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The World’s Game: Fútbol and Contemporary Art

Pérez Art Museum Miami (PAMM) presents “The World’s Game: Fútbol and Contemporary Art,” an exhibition dedicated to the intersection of art and the most popular sport in the world-fútbol. On view from April 13 through September 2, this show explores fútbol, and its interactions with societies around the world. Planned to overlap with the 2018 World Cup, the exhibition features how the sport has stimulated artists to reflect upon its implications on society. The first exhibition of its kind in Miami, it engages with the city’s special passion for the global game.

The exhibition includes 50 works of art ranging from video and photography to painting and sculpture by more than 30 artists including Andy Warhol, Vik Muniz, Maria Lassnig, Kehinde Wiley, Miguel Calderón, Robin Rhode, Taryn Simon, Quisqueya Henriquez, Antoni Muntadas, Melanie Smith, Hank Willis Thomas, and others.

“The subject of fútbol has been universally addressed by contemporary artists for quite some time. Many of them engage with the game as a form of common connection between people around the world-a connection that is exceptionally evident here in South Florida, where a widespread passion for fútbol is vibrantly palpable,” said PAMM Director Franklin Sirmans. “This exhibition highlights the intersection of popular culture and fine art and presents the art of the game as much as the game of art. As Miami prepares to welcome David Beckham and his partners’ new Major League Soccer (MLS) franchise, we also highlight the fact that many of Miami’s most fervent fans root for teams far away from their hometown.”

Kehinde Wiley. Samuel Eto'o, 2010.Oil on canvas. 72 x 60 inches. Private Collection, courtesy the artist and Roberts & Tilton, Los Angeles. Image courtesy the artist and Roberts & Tilton, Los Angeles.

Played regularly by more than 240 million people in more than 200 countries, fútbol is considered the most popular sport in the world. PAMM seeks to present the many forms of art connected to and inspired by the game of soccer, in which social, cultural, and political issues of identity, nationalism, globalism, and mass spectacle play out visually. The geographic range represented in PAMM’s exhibition reflects the global reach of the sport, with artists hailing from Argentina, Ghana, Italy, Mexico, and Brazil, in addition to several Miami-based artists.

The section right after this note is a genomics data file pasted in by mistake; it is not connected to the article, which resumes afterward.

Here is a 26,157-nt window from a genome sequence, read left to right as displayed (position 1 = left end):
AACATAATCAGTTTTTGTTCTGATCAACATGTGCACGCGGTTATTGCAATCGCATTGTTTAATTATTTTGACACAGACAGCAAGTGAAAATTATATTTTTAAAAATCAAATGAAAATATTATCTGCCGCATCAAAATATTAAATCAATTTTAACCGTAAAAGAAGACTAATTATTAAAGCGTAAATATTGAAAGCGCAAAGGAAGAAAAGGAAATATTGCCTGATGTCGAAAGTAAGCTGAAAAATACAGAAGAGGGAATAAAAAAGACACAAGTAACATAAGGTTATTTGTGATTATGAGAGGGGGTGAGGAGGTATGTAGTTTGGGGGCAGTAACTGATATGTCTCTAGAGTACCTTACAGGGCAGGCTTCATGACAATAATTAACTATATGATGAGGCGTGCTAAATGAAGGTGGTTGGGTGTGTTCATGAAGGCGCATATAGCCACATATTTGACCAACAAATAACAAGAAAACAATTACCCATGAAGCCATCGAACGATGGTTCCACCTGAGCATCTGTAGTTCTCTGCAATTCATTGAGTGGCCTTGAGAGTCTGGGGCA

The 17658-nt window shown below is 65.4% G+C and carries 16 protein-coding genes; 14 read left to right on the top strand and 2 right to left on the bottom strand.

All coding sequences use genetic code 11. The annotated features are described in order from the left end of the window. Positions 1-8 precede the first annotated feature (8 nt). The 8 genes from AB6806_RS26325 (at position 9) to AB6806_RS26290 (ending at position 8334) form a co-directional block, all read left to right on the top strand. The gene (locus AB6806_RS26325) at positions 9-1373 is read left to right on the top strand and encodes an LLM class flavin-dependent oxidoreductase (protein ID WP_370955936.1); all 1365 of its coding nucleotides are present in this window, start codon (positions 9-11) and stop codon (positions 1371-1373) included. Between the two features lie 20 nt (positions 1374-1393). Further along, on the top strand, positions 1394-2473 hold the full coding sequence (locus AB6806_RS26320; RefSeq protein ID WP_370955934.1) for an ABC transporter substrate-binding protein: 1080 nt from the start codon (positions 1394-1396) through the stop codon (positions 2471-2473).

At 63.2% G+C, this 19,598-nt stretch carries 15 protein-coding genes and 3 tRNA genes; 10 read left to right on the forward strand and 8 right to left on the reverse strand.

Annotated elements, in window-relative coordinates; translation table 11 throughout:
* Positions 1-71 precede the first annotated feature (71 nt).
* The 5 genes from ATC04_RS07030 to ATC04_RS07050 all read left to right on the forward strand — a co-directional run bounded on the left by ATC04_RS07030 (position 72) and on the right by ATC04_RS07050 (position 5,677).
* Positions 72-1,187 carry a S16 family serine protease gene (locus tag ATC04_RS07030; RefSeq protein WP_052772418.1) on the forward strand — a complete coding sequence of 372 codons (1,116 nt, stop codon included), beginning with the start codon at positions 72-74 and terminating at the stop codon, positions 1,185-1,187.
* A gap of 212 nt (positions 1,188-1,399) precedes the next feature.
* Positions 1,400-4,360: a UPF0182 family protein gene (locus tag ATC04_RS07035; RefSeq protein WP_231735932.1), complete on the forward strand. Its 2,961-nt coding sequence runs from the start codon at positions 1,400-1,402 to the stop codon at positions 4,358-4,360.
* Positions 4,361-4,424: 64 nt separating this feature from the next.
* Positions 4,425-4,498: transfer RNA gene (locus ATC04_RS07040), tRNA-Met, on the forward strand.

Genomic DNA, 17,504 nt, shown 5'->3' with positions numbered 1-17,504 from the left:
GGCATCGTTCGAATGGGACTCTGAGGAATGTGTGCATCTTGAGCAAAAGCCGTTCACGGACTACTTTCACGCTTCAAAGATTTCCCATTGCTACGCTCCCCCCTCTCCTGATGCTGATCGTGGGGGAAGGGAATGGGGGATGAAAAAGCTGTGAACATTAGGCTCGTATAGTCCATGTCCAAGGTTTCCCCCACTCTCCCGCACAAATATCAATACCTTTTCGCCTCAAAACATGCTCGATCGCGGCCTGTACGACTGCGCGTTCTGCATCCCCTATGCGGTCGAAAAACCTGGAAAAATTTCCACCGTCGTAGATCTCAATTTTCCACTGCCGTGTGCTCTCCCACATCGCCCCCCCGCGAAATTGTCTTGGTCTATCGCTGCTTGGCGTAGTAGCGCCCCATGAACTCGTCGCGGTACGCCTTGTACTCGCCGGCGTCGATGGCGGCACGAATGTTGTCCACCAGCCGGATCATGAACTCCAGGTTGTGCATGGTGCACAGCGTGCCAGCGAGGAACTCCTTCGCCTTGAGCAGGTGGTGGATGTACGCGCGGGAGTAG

Works featured in “The World’s Game: Fútbol and Contemporary Art” include Kehinde Wiley’s portrait of the renowned Cameroonian striker Samuel Eto’o, who won the African Player of the Year award a record four times. Wiley’s created the portrait on the occasion of the 2010 World Cup in South Africa. The exhibition will also feature LA-based artist Chris Beas’ photo-based paintings of former Manchester United stars Brian Kidd, George Best, and Sir Bobby Charlton. Beas grew up loving the British team from afar in Los Angeles, and his designs are evidence of how children continue to find heroes in faraway places.

Hank Willis Thomas. Hand of God, 2017.Fiberglass, chameleon auto paint finish. 19 1/2 x 13 3/4 x 8 7/8 in. Edition of 3 + 1 AP (#2/3). Courtesy the artist and Ben Brown Fine Arts, London. © Hank Willis Thomas. Photo: Tom Carter

Hank Willis Thomas. Hand of God, 2017.Fiberglass, chameleon auto paint finish. 19 1/2 x 13 3/4 x 8 7/8 in. Edition of 3 + 1 AP (#2/3). Courtesy the artist and Ben Brown Fine Arts, London. © Hank Willis Thomas. Photo: Tom Carter

Taryn Simon’s series of large-format photographs, Paperwork and the Will of Capital, centers on images of floral arrangements recreated to resemble the centerpieces that accompanied the singing of major political treaties, agreements, contracts, and decrees. The exhibition at PAMM will include an image dedicated to FIFA’s 2014 agreement to outlaw third-party ownership of soccer players’ economic rights.